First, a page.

Erin, I was wondering what the criteria for YA was too, or if there is any. I don't remember a YA section in the libraries or book store when I was growing up. There was a kids section, but once kids reached a certain reading level they just read whatever. I noticed in B&N that everything has an age range over sections of shelving now, for kids to teenagers.

I find the whole idea of YA books odd. It seems like they contain adult subject matter, but gloss over the meat of a matter to make it more appealing to teenagers. I wonder if the author of Hunger Games set out to write a YA book or if her publishers forced it into that genre.

On a side note: I thought the Harry Potter books did a great job of portraying kids who were forced to grow up quickly.


Sabrina Flynn | 482 comments Amy wrote: "I think angst written well can be very emotional and, in some ways. uplifting to read, but written badly and you just want to throw the book out of the nearest high storey building and shoot it..."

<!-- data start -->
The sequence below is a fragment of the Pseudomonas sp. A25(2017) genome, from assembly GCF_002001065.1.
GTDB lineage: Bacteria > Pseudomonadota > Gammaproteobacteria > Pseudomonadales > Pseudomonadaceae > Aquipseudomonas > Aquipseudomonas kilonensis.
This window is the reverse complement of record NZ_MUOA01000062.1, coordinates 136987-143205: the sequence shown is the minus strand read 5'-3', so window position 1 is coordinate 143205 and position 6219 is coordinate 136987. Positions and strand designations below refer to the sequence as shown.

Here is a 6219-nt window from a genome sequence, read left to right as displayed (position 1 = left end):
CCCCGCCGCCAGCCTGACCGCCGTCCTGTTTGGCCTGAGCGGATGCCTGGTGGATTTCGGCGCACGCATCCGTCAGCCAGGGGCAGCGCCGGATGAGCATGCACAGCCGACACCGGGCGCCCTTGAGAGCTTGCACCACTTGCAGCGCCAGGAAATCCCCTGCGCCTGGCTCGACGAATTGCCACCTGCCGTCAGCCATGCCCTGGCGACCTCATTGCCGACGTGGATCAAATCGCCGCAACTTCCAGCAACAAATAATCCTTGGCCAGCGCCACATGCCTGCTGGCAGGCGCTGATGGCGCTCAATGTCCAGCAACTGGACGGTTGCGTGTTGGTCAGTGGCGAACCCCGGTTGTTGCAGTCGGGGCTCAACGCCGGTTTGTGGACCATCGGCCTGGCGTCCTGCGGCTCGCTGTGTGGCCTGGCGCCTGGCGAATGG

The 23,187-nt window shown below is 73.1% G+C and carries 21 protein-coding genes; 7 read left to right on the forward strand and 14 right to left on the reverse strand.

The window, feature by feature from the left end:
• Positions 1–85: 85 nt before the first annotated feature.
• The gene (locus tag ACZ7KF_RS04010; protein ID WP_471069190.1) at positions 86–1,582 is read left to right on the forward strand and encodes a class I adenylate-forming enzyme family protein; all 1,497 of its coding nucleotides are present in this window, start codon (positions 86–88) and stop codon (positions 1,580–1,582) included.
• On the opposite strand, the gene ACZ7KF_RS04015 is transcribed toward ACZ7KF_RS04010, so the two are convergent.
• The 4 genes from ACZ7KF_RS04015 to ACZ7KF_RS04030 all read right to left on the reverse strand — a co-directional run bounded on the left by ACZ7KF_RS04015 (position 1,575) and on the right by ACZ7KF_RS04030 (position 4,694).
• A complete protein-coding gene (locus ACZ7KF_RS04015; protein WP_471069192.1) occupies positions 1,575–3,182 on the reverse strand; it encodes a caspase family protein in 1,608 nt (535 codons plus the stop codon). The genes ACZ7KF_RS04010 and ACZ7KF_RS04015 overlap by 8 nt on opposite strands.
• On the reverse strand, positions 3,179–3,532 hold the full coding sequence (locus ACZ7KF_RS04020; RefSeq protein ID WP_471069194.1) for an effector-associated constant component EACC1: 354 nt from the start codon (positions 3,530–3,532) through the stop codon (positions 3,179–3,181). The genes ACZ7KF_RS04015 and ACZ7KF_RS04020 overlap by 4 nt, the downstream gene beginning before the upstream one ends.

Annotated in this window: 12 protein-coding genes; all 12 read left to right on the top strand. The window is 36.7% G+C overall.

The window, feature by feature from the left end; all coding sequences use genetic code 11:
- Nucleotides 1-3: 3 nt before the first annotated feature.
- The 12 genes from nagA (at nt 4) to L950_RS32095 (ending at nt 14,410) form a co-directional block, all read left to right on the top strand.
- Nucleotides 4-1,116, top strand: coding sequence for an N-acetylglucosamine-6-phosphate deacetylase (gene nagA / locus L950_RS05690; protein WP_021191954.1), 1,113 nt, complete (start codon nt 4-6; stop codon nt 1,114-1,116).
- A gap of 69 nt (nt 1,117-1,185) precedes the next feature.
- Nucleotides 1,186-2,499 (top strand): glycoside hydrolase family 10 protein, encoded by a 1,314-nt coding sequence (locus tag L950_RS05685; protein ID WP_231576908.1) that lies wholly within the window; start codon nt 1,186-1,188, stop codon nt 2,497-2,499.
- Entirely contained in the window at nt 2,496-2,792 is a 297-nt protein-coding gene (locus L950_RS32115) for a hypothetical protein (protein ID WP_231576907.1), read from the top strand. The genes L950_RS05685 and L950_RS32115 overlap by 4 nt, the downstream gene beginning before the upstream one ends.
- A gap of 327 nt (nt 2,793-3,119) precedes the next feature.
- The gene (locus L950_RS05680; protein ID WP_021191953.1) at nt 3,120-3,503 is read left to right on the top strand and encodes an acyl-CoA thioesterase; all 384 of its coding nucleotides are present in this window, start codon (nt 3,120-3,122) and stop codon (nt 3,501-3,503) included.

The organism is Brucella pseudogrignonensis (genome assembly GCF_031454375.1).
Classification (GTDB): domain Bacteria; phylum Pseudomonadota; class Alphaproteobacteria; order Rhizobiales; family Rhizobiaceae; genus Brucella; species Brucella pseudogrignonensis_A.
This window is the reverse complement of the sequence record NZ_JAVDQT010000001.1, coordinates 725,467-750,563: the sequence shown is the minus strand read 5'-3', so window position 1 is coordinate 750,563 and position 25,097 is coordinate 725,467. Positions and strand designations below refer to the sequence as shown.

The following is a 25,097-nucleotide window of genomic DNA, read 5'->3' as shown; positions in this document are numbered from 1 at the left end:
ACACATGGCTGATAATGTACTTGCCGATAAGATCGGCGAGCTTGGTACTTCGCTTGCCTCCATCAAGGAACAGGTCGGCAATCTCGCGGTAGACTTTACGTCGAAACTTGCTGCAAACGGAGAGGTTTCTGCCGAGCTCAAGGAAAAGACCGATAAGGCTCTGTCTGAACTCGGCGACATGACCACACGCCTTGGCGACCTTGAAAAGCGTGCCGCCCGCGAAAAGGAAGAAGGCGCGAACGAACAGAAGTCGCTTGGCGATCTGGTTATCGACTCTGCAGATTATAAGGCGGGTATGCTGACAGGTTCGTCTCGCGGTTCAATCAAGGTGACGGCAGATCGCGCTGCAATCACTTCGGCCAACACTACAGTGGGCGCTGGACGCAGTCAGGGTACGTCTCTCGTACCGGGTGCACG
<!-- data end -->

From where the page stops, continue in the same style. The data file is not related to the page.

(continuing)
Good point, Amy. I don't think I even notice well-written angst, it just adds to the story.


Sabrina Flynn | 482 comments Karen wrote: I think that the author was trying to juxtapose the horror of the games for the participants and the outlying districts with the enjoyment of the spectacle that the capitol had for it. It was designed as entertainment for the capitol and a way of controlling the districts. Yes, the horror could have been emphasized more, but this was a YA book so too much and it wouldn't have been able to be published.


Warning: Hunger Games Rant. I apologize. :D
I agree that the YA label limited the content of HG, which leads me to wonder how it received the label in the first place. The entire plot/subject is brutal. And it's not the same kind of violence as say, a Fantasy warrior fighting against evil monsters.